• Implement a process to review amounts paid and actual hours worked (this must be done every 12 months as a minimum).  

Should you require any assistance with the above actions please do not hesitate to contact our office for assistance.

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Employment Growth Rebate: Is your business eligible?

The Queensland Government has announced an employment growth rebate on payroll tax for eligible employers as part of the 2019-2020 State Budget. A rebate of up to $20,000 can be claimed in the employer’s annual return for the 2019-2020 and/or 2020-2021 financial year if they have employed more than their level of full-time employees.

Payroll Tax

All employers or groups of employers that exceed the annual exemption threshold of $1.3 million in total Australian employee taxable wages must meet the payroll tax requirements and lodge periodic returns of all taxable wages (unless exemptions apply). If the employer is eligible for the rebate, it will form part of the annual return. These annual returns are due no later than 21 July for the 2019-2020 and 2020-2021 financial year.

Are you eligible?

Employers may be eligible for the rebate if they are able to demonstrate all the following conditions:

  • Increase in new full-time permanent positions
  • Employed in Queensland for the 2019-2020 and/or 2020-2021 financial year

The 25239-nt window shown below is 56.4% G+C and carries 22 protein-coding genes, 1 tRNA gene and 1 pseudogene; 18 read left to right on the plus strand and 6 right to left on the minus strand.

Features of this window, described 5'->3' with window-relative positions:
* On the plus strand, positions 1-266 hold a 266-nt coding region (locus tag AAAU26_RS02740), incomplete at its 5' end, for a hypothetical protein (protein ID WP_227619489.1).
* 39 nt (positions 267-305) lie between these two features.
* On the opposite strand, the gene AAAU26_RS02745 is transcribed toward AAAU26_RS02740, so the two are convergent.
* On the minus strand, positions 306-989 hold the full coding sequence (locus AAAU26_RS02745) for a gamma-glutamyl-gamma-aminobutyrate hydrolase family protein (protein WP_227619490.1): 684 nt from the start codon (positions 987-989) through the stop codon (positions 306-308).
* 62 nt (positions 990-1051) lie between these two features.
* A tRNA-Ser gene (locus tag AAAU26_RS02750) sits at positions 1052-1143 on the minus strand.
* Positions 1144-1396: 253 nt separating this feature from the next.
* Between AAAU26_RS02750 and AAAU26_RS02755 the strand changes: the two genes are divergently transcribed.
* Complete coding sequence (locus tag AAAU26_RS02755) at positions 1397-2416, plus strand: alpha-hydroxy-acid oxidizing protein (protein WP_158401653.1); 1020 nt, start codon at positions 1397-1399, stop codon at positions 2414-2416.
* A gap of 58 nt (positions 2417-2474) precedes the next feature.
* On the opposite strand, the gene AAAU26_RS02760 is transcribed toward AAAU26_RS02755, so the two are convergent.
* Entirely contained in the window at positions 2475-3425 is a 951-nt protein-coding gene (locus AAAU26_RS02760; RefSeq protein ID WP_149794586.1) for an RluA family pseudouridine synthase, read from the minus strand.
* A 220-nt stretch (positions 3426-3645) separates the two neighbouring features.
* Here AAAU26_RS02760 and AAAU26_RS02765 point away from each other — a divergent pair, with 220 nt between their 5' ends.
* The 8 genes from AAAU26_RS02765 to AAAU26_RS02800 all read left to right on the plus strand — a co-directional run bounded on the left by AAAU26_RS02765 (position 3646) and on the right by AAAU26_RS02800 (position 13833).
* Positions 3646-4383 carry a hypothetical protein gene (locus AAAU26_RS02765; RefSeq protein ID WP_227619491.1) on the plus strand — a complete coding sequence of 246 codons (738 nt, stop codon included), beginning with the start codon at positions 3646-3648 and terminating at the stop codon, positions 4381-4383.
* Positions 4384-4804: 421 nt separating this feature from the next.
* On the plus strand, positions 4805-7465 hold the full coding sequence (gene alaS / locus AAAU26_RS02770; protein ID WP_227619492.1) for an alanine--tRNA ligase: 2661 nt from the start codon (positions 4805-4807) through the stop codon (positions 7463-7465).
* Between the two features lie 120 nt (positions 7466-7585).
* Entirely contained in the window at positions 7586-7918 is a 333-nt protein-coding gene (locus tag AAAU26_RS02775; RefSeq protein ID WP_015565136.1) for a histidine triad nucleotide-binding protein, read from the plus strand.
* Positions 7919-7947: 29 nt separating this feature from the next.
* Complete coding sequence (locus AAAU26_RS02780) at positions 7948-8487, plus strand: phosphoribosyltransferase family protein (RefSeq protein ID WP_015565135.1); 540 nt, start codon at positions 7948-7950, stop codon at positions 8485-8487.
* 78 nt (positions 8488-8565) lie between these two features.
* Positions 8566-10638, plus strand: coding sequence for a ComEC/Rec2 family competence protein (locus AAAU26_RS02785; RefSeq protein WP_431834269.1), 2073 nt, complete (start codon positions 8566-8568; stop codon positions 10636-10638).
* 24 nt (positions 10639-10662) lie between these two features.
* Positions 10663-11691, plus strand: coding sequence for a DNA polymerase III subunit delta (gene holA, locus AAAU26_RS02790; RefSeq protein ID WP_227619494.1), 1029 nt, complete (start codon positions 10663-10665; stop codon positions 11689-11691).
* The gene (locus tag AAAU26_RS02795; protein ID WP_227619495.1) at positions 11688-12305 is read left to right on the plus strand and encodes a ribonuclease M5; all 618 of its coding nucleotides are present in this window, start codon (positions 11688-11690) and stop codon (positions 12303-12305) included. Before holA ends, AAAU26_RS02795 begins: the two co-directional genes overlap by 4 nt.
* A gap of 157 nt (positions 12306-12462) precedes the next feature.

• Must be employed for the whole period of the relevant financial year

If the employer is eligible for the rebate, the Office of State Revenue requires substantiating documents in relation to the employment growth to be provided as part of their annual return. The substantiating documents include records of employer’s total number of employees that are full-time and based in Queensland as at 1 July 2019 and a monthly count on the last day of the month of each employee (excluding employees that are not eligible for payroll tax).

The Rebate

The rebate will be based on the eligible net increase of employment and the employer’s payroll tax amount for the relevant financial year.

If you would like further information or clarification on whether you are an eligible employer, and how much you are eligible for, please do not hesitate to contact our office.

Jemma Whitby

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Sally Abercrombie joins Adrians as a Partner